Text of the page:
In “Sea of Tranquility,” the new novel by Emily St. John Mandel, an author named Olive Llewellyn goes on book tour, where she is subjected to terrible questions. Journalists lob inquiries about whether she prefers sex with or without handcuffs. Event attendees ask why her narrative strands don’t cohere. Strangers she meets on the road, in Ubers and fancy receptions, wonder why she’s racking up Marriott points instead of taking care of her daughter. Olive’s blockbuster novel, “Marienbad,” about a “scientifically implausible flu,” will soon be adapted into a film. Hence the tour, which Mandel narrates in dry, clipped fragments—the lingua franca of autofiction, and a flashing clue about what she’s up to.
No critic has waded into the “likability” marsh and left smelling better than when she arrived. But it’s worth noting that Olive, one of three protagonists in “Sea of Tranquility,” is immediately sympathetic: gracious, funny, and thoughtful about her work. She speaks in awed tones about connecting with those whom her words have touched—sometimes literally, as when a fan exposes her left shoulder to reveal, tattooed in “curly script,” a line from “Marienbad.” Yet Olive isn’t above a sort of gentle wryness, the subtext of which is, more or less, “Can you believe this shit?” She’s more interesting for her hints of prickly impatience, and her gratitude can feel as dutifully cultivated as her indignation is carefully curbed. On tour and beyond it, she seems to be wrestling with the fact of her art in the world: what power it can hold over people, and what claims they might make on her in return.
Behind “Sea of Tranquility”—a book about the consequences of writing a juggernaut book—looms “Station Eleven,” Mandel’s own juggernaut book, from 2014. Adapted by HBO last year, it’s the tale of a travelling Shakespeare troupe whose members are piecing themselves together after a world-annihilating flu. (The troupe’s tagline, “survival is insufficient,” could double as the novel’s.) The book sold more than one and a half million copies, and muddied the boundary between genre and literary fiction, sneaking a study of art—how it’s used, inherited, and remade over time—into a post-apocalyptic thriller. Wandering among texts, viewpoints, and possible trajectories, “Station Eleven” announced Mandel’s obsession with contingency, with who we might be if we weren’t ourselves. Scenes of stragglers in the new order alternated with glimpses of a lost past: dinner parties and air travel, the flash of a paparazzo’s camera. The book promised, or threatened, that near-total transformation can be surprisingly easy.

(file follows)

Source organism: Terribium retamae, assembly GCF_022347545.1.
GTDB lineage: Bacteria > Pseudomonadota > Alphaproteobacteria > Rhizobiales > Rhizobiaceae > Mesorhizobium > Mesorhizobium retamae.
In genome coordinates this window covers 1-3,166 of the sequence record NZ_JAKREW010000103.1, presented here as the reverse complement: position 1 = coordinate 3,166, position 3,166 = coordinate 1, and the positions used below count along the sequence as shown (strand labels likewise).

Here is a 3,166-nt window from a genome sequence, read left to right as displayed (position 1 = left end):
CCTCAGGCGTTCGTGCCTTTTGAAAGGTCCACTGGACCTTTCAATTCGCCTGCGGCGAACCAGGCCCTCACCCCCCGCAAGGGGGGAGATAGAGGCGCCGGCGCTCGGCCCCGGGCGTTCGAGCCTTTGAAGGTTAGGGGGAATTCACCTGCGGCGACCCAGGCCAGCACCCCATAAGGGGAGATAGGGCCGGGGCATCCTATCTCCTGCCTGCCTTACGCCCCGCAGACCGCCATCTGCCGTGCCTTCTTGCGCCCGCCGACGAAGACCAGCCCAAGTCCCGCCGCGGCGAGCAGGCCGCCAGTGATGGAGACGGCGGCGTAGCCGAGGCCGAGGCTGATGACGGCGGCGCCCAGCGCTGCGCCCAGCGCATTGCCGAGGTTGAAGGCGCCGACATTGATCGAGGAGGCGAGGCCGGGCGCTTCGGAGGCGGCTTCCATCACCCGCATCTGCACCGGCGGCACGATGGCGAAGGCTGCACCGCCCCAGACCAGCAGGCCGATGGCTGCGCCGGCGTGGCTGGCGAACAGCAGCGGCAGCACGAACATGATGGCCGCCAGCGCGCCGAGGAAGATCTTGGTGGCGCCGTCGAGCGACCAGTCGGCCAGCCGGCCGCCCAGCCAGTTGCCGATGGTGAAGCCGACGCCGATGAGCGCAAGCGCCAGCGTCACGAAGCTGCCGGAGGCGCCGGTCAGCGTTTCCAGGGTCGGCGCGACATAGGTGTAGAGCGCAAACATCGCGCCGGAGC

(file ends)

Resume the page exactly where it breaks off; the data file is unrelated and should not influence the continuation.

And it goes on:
Mandel’s first home was in Merville, a rural community on the east coast of Vancouver Island. When she was born, in the spring of 1979, her father was still building the family’s house, and they all slept in a tent while he rushed to make the structure livable by winter. Mandel remembers gravel roads, boundless forest, pumping water from the river when the well ran dry. When she was seven, her family moved to a suburb called Comox and then, when she was ten, to the remote outpost of Denman Island: “the same size and shape as Manhattan, but probably way more deer than people,” she told me.
Mandel was a shy child. She wrote stories and poems that she didn’t show to anyone. She poured hours into the piano, especially Chopin’s Nocturnes, with their “brooding, crashing chords.” But her plan was always to dance professionally. Her parents homeschooled her until she was fifteen, and she eventually enrolled in the School of Toronto Dance Theatre. Three years later, she graduated, impeccably trained and in staggering debt. Mandel was twenty-one and alone, and without realizing it she’d crossed a line. Dance, which had seized her absolutely, had just as decisively released its grip.
“I remember wondering, like, what comes next?” Mandel told me. We were sitting at her kitchen table in Brooklyn, sipping dark coffee. Clouds scrimmed the windows, and the brightest things in the room were an airy, hibiscus-colored scarf around her neck and a collage by her daughter on the wall. “And I thought, Well, maybe I could take the writing more seriously.”
Over the next four years, during stints in Toronto, Montreal, and New York City, Mandel pounded out her first novel, “Last Night in Montreal” (2009), a ruminative mystery about a woman fleeing her past. The next two books were also noir thrillers: crime fiction had a “certain elegance,” Mandel said, and she was drawn to its flawed, hyper-competent protagonists. To support herself, she collected day jobs. She slung coffee at a cybercafé. She did administrative work for a Manhattan architecture firm with a “horrendous” boss. (In one meeting, she said, her mockery reduced a young staffer to tears.) But she enjoyed crafting grant budgets for a cancer lab at Rockefeller University. The work felt useful, and the research–on the role of microRNA in metastasis–was genuinely compelling.